It is fitting that the Harrogate Club should feature in these columns regularly as it has been the town’s most prestigious address for decades before the establishment of Harrogate’s Council in 1884 and today’s most popular meeting places where people gather to socialise and discuss the affairs of their community and business.
Since 1886, the central location of 36 Victoria Avenue has provided the perfect venue for Harrogate people to meet, its lofty and noble rooms forming a superb backdrop for both intimate and formal socialising, dining, talks, debates and lectures, meeting and making friends, playing billiards, bridge, snooker, chess, cards and such other agreeable pursuits as wine tastings.
Here, older club members no doubt relished recalling how Sir Titus Salt enjoyed his Country Membership, enthralling club members with his descriptions of Saltaire and the alpaca business; here, Samson Fox would have astonished society with an account of his building the London Royal College of Music and his American adventures with Diamond Jim Brady.
It was as a Country member that architect Cuthbert Broderick would have thrilled club members with his memory of Queen Victoria opening his new Town Hall in Leeds, possible describing his forthcoming and unique design for the Leeds Corn Exchange.
It was at the club that Sir Arthur Conan Doyle certainly played snooker, and was reputed to have on one occasion held a seance! And the fact that Harrogate’s Mayors are automatically given honorary club membership shows further the close relationship between the town’s elected representatives and club members.
Unquestionably, the Harrogate Club is the place for people from the wider Harrogate District to join, particularly since a refurbishment programme began recently which has already restored one of the club’s five great public rooms into a space of such magnificence that the Mercer Art Gallery agreed to display therein several mayoral portraits from its collection of fine art.
For perhaps too long for 20th century tastes, the Harrogate Club was a bastion of male membership, but the wind of change which began to blow even before the turn of the last century has ensured that women are playing an important and very welcome role in club life, including the committee.
Membership has never been as high, and it is a sign of the club’s successful adoption of modern technology (eg Wi-Fi) that increasing numbers of young professional people are flocking to join, one sign of which are the numbers of lap-tops in evidence.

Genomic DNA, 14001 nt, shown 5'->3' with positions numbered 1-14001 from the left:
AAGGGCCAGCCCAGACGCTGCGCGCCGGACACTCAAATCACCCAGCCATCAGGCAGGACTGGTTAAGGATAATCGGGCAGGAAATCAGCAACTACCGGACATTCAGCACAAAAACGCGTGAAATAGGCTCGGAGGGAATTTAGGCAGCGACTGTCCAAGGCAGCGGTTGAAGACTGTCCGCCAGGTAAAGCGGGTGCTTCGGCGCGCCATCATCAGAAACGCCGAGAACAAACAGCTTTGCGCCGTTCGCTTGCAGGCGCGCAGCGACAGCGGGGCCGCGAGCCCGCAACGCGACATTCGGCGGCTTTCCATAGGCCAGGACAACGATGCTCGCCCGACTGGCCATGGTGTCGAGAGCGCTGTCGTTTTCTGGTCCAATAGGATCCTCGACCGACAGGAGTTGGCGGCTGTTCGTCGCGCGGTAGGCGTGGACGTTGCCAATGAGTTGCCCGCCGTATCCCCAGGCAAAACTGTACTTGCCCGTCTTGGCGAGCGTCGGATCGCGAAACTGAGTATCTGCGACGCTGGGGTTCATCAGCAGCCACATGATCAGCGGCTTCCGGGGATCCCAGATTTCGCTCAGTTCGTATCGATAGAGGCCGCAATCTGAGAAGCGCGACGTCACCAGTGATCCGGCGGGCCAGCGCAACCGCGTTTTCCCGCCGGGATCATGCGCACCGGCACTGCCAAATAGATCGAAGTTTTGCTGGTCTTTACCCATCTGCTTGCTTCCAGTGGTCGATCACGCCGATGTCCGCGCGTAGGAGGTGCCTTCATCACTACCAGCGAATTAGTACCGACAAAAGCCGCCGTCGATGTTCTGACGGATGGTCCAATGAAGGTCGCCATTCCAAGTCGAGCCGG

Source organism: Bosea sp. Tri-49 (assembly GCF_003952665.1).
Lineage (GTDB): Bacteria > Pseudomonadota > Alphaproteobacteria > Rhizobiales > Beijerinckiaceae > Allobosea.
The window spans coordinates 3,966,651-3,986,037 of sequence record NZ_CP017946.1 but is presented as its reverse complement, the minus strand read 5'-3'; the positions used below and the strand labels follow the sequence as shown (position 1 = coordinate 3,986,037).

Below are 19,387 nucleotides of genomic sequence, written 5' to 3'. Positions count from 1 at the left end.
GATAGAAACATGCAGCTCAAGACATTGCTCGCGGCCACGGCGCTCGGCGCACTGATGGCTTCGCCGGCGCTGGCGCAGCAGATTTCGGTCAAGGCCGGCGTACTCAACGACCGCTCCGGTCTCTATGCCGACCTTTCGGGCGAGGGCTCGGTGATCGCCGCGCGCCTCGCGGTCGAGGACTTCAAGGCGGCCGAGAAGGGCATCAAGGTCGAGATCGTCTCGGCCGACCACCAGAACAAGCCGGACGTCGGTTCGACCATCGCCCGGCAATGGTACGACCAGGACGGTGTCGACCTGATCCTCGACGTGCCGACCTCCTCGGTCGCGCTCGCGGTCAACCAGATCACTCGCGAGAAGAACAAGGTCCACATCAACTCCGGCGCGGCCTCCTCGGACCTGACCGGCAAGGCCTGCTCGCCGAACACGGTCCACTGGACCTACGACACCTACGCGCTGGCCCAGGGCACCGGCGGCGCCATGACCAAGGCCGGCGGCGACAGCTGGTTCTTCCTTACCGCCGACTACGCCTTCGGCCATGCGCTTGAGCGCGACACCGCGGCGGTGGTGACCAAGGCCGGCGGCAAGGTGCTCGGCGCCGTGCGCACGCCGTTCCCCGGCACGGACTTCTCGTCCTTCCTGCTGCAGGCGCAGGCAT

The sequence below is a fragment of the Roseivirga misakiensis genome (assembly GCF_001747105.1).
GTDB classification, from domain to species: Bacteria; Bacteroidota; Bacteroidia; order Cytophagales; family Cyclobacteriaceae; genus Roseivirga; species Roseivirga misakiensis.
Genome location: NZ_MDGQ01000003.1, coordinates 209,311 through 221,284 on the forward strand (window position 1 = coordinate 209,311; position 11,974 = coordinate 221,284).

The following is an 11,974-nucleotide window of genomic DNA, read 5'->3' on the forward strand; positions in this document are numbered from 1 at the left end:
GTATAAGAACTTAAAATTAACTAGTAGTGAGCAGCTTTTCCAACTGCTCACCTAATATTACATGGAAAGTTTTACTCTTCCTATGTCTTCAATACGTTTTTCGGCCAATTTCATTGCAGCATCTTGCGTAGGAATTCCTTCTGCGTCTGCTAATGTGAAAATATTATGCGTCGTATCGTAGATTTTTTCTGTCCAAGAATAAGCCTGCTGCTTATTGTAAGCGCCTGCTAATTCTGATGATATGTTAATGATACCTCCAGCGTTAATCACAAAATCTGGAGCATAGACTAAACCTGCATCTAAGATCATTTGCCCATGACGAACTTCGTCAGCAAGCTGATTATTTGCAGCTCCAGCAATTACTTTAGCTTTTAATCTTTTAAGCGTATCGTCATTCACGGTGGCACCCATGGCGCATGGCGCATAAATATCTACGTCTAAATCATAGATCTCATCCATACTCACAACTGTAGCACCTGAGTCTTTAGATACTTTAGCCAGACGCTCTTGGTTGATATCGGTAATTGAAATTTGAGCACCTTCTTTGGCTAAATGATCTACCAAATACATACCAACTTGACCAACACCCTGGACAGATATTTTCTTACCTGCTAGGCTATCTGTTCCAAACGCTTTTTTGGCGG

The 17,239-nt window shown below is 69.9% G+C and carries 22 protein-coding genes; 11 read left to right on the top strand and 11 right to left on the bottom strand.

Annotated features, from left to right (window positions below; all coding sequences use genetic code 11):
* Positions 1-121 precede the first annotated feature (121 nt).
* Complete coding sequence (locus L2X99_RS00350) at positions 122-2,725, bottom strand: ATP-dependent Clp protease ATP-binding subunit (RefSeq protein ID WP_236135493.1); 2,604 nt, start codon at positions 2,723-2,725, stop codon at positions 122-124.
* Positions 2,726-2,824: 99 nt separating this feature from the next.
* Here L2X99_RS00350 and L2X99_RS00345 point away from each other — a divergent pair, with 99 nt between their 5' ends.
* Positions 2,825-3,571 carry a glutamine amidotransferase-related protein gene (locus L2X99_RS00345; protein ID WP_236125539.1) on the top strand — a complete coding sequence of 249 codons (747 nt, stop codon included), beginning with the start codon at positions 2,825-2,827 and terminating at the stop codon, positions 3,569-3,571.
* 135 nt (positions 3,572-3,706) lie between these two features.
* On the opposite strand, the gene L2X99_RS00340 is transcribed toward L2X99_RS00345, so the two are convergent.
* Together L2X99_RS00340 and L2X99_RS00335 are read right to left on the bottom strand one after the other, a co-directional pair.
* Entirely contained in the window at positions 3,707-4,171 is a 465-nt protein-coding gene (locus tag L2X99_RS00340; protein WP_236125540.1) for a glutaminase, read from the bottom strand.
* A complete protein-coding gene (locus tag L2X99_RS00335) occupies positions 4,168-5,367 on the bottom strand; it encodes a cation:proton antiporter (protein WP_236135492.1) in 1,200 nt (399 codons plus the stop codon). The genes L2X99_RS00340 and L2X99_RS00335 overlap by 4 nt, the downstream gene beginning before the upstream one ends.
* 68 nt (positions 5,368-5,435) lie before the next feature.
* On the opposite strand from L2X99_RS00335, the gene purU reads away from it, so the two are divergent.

Over the next couple of weeks, the club is due to host a Burns Night Dinner on Saturday, January 28 which, as usual, was sold out well before the event.
The series of ten powerpoint presentations by Malcolm Neesam have enlivened alternate winter Sunday afternoons since October, the next one in the series being on Sunday, February 5 on the subject of entertainment in Harrogate since the 18th century.
These well-attended 3pm events are preceded by a 12.30pm carvery in the club’s handsome dining room, and the club has been particularly pleased to welcome members and their guests from Harrogate Civic Society.
Indeed, many of Harrogate’s other societies, organisations and private residents hire the club for their own use, so visitors encounter a wide cross-section of the community within its premises.
Other pending events are the live music evening at 7pm on Friday, February 10 when Beau, a favourite performer of BBC Introducing with Jericho Keys, is being promoted by Jason Odle of Ont’ Sofa (ontsofa.com), and the regular snooker contests in the club’s breath-taking billiards room which has two huge Victorian tables maintained in perfect condition.
For the future, the club’s committee intends to refurbish all the rooms to the same superb standard as the new upper lounge, and to upgrade the building to comply with modern standards for access.
But for the immediate present, the Harrogate Club, like Harrogate itself, is booming, and quite simply the place to join.